asked 2022-09-23
Trying to derive the infinitesimal time dilation relation d t = γ d τ, where τ is the proper time, 𝑡 the coordinate time, and γ = ( 1 v ( t ) 2 / c 2 ) 1 / 2 the time dependent Lorentz factor. The derivation is trivial if one starts by considering the invariant interval d s 2 , but it should be possible to obtain the result considering only Lorentz transformations. So, in my approach I am using two different reference frames ( t , x ) will denote an intertial laboratory frame while ( t , x ) will be the set of all inertial frames momentarily coinciding with the observed particle, i.e. the rest frame of the particle. These frames are related by
t = γ ( t V x c ) , x = γ ( x V t ) ,
where V is some nonconstant (i.e. time dependent) parameter which is, hopefully, the velocity of the particle in the laboratory frame. Treating x, t and V as independent variables (for now) and taking the differential of the above relations,
d t = γ ( d t V d x c ) γ 3 c 2 ( x V t ) d V , and
d x = γ ( d x V d t ) γ 3 ( t V x c ) d V .
Imposing either the definition of the rest frame d x = 0 or (what should be equivalent) d x = V d t, the only way in which i obtain d t = γ d t is if d V = 0. So, the derivation breaks badly at some point or I must be wrong in using some of the above equations. Which one is it?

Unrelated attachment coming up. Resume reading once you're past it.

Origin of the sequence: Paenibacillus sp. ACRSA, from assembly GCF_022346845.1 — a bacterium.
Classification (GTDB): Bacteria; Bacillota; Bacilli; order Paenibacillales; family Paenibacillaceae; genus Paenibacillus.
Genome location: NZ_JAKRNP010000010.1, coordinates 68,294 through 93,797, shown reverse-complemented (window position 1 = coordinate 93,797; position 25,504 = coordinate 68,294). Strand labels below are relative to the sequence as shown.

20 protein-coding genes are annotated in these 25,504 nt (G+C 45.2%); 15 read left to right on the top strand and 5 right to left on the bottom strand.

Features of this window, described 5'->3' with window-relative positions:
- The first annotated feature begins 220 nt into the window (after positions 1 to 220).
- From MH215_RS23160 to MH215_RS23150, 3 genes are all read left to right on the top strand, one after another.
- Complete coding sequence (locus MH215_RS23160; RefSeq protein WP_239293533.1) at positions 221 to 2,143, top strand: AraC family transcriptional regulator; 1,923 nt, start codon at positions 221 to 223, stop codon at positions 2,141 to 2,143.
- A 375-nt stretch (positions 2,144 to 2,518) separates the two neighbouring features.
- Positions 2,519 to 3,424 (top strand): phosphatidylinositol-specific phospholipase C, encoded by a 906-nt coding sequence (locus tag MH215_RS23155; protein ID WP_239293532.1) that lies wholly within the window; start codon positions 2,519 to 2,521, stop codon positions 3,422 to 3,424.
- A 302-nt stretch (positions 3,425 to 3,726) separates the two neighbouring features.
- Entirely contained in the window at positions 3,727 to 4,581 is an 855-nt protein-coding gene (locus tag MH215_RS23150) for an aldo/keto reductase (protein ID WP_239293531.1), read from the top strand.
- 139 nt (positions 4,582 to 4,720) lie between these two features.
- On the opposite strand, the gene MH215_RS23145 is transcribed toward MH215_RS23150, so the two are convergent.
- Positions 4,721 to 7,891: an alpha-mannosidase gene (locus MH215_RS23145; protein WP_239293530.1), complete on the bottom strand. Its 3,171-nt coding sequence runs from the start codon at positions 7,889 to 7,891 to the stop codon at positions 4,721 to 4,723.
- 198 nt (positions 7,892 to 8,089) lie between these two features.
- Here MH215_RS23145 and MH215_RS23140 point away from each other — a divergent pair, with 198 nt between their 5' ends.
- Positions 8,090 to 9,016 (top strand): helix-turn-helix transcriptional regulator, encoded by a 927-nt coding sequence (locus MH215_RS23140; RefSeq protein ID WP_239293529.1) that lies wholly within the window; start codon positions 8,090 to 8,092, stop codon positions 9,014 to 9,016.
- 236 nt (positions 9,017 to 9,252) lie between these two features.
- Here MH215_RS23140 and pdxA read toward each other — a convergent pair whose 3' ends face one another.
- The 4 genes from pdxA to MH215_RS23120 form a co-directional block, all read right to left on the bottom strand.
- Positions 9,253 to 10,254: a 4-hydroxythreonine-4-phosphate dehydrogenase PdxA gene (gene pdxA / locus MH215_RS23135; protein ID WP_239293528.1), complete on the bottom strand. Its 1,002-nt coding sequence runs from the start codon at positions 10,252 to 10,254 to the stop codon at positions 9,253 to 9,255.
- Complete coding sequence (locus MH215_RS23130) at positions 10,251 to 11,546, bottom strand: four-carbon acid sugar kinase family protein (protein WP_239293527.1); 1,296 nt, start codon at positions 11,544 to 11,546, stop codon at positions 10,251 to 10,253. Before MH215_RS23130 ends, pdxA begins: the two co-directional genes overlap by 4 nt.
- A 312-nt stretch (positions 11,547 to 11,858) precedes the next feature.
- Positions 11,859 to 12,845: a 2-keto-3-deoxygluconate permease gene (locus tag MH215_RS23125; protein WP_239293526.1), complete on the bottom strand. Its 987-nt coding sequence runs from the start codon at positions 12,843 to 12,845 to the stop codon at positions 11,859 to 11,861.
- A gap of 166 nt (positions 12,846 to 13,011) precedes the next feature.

asked 2022-07-15
If an object has very energetic particles in it like that of the sun then wouldn't its mass be higher hence making its gravity greater than that of the still state ones ?
asked 2022-05-18
I am asked to show that the matrix
S = 1 i 4 σ μ ν ε μ ν
represents the infinitesimal Lorentz transformation
Λ μ ν = δ μ ν + ε μ ν ,
in the sense that
S 1 γ μ S = Λ μ ν γ ν .
I have already proven that S 1 = γ 0 S γ 0 , so I can begin with the left-hand side of this third equation:
S 1 γ μ S = γ 0 S γ 0 γ μ S = γ 0 ( 1 + i 4 σ μ ν ε μ ν ) γ 0 γ μ ( 1 i 4 σ μ ν ε μ ν ) = γ 0 γ 0 γ μ γ 0 γ 0 γ μ i 4 σ μ ν ε μ ν + γ 0 i 4 σ μ ν ε μ ν γ 0 γ μ γ 0 i 4 σ ρ τ ε ρ τ γ 0 γ μ i 4 σ μ ν ε μ ν = γ μ + 1 16 γ 0 σ ρ τ ε ρ τ γ 0 γ μ σ μ ν ε μ ν = γ μ + 1 16 ( σ ρ τ ε ρ τ σ μ ν ε μ ν ) γ μ .
Remember, we want this to be equal to
Λ μ ν γ ν = ( δ μ ν + ε μ ν ) γ ν = γ μ + ε μ ν γ ν .
The first term is there already, but I have no idea how that second term is going to work out to ε μ ν γ ν . Can anyone give me a hint, or tell me what I’ve done wrong?

New questions